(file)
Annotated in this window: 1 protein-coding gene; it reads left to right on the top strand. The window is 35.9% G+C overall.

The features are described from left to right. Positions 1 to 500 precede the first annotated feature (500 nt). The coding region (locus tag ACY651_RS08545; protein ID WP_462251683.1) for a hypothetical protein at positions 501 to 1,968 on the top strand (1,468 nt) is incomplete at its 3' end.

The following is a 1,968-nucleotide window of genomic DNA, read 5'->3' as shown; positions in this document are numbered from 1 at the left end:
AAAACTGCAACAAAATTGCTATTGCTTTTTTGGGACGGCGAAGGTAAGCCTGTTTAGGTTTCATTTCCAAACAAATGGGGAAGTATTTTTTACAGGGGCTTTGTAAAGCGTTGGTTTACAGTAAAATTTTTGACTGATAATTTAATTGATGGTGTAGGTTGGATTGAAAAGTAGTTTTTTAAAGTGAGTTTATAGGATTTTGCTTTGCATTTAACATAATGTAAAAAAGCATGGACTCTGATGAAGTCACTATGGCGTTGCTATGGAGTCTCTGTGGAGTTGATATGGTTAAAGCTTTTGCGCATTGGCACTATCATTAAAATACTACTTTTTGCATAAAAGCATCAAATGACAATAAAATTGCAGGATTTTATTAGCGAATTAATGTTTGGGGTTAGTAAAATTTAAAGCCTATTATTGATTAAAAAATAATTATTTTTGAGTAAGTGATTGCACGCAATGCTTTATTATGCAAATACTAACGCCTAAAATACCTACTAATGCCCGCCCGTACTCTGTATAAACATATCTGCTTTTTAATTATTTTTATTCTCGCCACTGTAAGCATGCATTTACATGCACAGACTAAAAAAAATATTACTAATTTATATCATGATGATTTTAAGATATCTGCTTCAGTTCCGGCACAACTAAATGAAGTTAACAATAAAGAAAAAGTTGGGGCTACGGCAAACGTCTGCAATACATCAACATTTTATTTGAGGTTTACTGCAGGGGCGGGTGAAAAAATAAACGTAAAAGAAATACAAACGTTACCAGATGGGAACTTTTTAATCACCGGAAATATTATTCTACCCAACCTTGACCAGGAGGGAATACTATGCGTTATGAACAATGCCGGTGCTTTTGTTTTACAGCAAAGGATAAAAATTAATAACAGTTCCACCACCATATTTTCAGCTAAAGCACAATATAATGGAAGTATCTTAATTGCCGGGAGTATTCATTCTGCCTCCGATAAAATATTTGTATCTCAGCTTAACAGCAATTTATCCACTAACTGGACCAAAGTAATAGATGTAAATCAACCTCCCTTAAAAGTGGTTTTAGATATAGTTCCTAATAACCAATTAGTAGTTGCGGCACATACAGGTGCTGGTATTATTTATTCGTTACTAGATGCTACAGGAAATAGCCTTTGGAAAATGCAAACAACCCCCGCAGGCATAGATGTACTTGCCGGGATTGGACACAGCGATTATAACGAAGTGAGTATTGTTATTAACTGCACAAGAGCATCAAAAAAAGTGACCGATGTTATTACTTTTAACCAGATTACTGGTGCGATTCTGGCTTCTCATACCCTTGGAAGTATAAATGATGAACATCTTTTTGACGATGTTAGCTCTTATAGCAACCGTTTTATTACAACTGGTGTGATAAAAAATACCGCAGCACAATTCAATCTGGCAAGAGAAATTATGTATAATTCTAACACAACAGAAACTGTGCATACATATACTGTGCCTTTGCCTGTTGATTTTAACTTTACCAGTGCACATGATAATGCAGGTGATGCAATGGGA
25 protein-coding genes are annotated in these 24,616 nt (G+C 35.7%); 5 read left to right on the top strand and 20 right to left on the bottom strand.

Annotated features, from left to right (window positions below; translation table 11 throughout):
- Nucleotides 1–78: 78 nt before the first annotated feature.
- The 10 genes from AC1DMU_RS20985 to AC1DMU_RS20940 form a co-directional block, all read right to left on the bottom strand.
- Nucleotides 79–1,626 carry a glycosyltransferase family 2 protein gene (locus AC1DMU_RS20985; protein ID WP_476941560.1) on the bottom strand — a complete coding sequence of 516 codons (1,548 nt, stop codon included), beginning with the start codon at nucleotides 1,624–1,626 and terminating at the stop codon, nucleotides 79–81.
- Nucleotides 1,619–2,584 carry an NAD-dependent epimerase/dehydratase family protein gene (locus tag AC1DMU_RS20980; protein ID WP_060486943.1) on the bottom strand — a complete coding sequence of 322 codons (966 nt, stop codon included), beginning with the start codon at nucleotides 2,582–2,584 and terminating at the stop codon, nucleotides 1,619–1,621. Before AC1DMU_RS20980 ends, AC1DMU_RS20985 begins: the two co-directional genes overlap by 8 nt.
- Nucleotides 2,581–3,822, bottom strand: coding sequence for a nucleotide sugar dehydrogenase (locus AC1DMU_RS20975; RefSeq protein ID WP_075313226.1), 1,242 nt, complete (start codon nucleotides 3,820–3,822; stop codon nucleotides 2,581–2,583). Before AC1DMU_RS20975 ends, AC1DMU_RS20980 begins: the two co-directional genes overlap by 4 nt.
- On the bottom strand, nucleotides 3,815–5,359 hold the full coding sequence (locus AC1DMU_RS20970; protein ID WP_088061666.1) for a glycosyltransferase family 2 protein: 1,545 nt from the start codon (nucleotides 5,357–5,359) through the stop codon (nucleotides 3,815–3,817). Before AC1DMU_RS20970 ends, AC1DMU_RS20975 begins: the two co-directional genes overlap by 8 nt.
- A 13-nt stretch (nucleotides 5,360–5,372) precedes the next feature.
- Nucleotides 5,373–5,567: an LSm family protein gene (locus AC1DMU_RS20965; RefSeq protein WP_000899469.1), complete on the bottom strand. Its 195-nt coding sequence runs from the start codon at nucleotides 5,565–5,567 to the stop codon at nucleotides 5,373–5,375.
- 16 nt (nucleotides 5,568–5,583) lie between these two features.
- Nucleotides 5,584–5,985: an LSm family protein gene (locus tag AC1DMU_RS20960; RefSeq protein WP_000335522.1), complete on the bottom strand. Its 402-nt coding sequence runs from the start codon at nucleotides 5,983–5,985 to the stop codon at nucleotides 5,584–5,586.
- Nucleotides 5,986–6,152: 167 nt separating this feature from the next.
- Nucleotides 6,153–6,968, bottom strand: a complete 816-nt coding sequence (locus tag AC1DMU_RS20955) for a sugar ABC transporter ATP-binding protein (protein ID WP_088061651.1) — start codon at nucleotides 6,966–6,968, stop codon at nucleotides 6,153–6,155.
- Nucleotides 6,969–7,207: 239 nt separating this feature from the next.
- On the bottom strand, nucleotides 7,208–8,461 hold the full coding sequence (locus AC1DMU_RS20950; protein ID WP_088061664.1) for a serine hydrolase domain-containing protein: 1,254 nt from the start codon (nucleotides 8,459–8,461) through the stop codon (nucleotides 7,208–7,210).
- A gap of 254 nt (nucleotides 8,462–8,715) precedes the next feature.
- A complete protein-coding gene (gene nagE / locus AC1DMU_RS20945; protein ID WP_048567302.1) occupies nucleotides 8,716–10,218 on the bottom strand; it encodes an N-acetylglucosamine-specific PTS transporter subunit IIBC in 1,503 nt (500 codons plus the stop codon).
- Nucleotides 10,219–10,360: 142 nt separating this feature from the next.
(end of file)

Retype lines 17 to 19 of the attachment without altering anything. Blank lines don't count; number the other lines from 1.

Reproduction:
- Nucleotides 5,986–6,152: 167 nt separating this feature from the next.
- Nucleotides 6,153–6,968, bottom strand: a complete 816-nt coding sequence (locus tag AC1DMU_RS20955) for a sugar ABC transporter ATP-binding protein (protein ID WP_088061651.1) — start codon at nucleotides 6,966–6,968, stop codon at nucleotides 6,153–6,155.
- Nucleotides 6,969–7,207: 239 nt separating this feature from the next.